Other characteristics of PAA have been determined. Unreduced samples migrated at the same rate as reduced samples on SDS-acrylamide gels. The isoelectric point is at pI 5.2, with a second minor spot at pI 5.5. The antigen binds to Concanavalin A-Sepharose and is eluted with methyl-a-D-mannoside. A fraction (10-25%) also binds to wheat germ agglutinin and is eluted with N-acetyl-glucosamine. A similar fraction binds to Ricinus communis lectin-I and is eluted with D-galactose. PAA did not bind to the other lectins tested, (lentil lectin, peanut agglutinin, soybean agglutinin, and lectins from Bandeira simplicifolia, Helix pomatia and Lotus tetragonolobus).
The frequency of antibodies to PAA was investigated by screening 96 sera samples from melanoma patients using the same precipitating method with 125 I-labeled SK-MEL-28. Fifteen μl of each serum was tested, while 3 l of AU serum has been used routinely. None of the sera precipitated PAA. A smaller number of normal human sera were also tested and found to be negative. Precipitating antibodies were found in approximately 10% of these sera, but the antigens recognized were diverse and different from the 70K antigen.
It is critical in these experiments that the antigen preparation be in 125 I-labeled eluate fraction from a Concanavalin A-Sepharose column of an NP-40-solubilized whole cell extract. When the same experiments were performed with an iodinated solubilized crude membrane preparation, no precipitation was seen. This emphasizes the fact that variation in sample composition can be critical in determining whether or not a particular antigen is detected. Moreover, no specific components were precipitated by the serum from lysates of cells metabolically labeled with [35 S]methionine a [3 H]glucosamine. Sensitivity for detecting a particular antigen would seem to depend on the efficiency of labeling that particular molecule relative to other cell constituents, to the amount of radioactivity used for each sample in immune precipitation, to the background seen on acrylamide gels due to nonspecific sticking to the immunoabsorbent, Staphylococcus aureus, and to the film exposure time. The antigen identified is a differentiation antigen closely correlated with pigmentation, highly pigmented melanomas express more PAA than do lightly pigmented melanomas. PAA was undetectable in non-pigmented melanomas and other tumor cell types.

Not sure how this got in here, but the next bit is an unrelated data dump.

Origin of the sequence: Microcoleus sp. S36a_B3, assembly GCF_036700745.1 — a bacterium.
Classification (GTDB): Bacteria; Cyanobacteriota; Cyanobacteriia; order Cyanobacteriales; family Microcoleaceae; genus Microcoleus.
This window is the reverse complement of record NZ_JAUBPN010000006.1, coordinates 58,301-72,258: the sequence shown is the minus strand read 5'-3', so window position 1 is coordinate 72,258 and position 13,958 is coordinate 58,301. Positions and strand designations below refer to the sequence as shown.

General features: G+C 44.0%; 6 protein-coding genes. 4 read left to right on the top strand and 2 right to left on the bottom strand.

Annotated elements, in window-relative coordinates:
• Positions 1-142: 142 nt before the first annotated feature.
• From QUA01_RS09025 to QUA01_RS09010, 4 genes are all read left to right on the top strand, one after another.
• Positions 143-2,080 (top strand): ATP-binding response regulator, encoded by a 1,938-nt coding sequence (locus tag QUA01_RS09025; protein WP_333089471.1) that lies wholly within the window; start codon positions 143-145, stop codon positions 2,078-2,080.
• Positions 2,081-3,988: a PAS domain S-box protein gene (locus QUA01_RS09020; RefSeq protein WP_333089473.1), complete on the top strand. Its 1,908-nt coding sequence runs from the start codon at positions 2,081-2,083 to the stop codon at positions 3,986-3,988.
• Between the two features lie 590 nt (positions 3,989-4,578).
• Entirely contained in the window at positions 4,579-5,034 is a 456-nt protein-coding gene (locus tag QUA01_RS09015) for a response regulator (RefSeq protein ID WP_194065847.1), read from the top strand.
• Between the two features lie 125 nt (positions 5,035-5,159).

Other melanocyte differentiation markers share some properties with PAA, but seem to be distinct. Tyrosinase, the major enzyme involved in melanin production, is a glycoprotein of approximately 75,000 dalton. But an antiserum that reacts with human tyrosinase, did not precipitate PAA.